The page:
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Health Spotlight: Chronic pain in kids

Health Spotlight: Chronic pain in kids

INDIANAPOLIS (WISH) — Chronic pain – millions of Americans live with it every day. Studies suggest more than thirty percent of children grow up with chronic pain.

What causes it? The answer may surprise you.

“Seeing my friends go out and me trying to keep up with them was very hard,” said Emily Wegmann.

Emily Wegmann grew up in so much pain, that the simplest movements caused pain.

“I couldn’t even get myself dressed. I couldn’t do my hair,” said Wegmann.

Emily has juvenile rheumatoid arthritis. It’s one of the most common causes of chronic pain in kids, followed by fibromyalgia, headaches, and those dreaded growing pains.

Sometimes, the pain in children isn’t just physical.

“We’ve been seeing more children with chronic pain,” said Aimee Hersh, a pediatric rheumatologist with the University Of Utah Health/Primary Children’s Hospital. “I think the pandemic was a huge stressor that’s probably contributed to that in some ways.”

Up to a third of all high school students say they were mentally and physically impacted by the pandemic.

“A lot of the ways that kids express the anxiety, or the stress, or even the depressive symptoms they’re feeling, is in their muscles and joints,” said Hersh.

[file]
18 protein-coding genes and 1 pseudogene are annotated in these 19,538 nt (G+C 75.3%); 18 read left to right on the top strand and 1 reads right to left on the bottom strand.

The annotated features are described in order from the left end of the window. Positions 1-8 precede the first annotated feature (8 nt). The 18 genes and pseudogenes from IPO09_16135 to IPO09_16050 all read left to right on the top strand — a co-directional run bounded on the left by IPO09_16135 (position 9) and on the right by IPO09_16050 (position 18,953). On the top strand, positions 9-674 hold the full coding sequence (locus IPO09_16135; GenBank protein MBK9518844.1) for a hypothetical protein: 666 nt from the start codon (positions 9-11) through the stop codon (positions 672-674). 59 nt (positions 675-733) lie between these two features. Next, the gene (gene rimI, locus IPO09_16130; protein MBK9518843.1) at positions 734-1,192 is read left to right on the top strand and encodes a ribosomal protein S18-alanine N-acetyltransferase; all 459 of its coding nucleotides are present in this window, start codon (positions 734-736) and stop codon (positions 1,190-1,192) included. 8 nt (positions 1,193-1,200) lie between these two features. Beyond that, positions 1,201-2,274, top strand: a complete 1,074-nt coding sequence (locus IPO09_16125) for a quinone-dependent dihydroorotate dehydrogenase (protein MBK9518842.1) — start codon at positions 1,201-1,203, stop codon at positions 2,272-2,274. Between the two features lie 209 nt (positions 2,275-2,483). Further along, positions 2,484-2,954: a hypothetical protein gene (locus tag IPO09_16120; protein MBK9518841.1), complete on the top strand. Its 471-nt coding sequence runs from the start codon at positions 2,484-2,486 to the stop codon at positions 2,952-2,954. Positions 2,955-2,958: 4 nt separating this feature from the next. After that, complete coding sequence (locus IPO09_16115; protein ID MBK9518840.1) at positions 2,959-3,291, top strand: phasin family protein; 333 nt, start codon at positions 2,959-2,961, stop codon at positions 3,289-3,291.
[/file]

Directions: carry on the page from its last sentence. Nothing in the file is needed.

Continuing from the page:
Hersh says it’s not uncommon for patients who have mental health conditions to have chronic pain.

“I think sometimes that chronic pain piece is sometimes maybe downplayed and that there’s more of a focus on the mental health piece,” said Hersh.

Research shows that how a parent reacts to their child’s pain is important. In fact, parents who became depressed over their child’s condition reported suffering more intense pain, disability, and a poor quality of life.

Improving a child’s mental and physical health while working on their sleep can help to ease their pain.

A study out of the Seattle Children’s Research Institute showed that children who had less sleep leading up to surgery had more intense pain two weeks after their procedures. Another interesting fact: chronic pain is more common in girls than boys. Studies also show that children with chronic pain who stay in school and participate in normal activities are less disabled in the long run.

This story was created from a script aired on WISH-TV. Health Spotlight is presented by Community Health Network.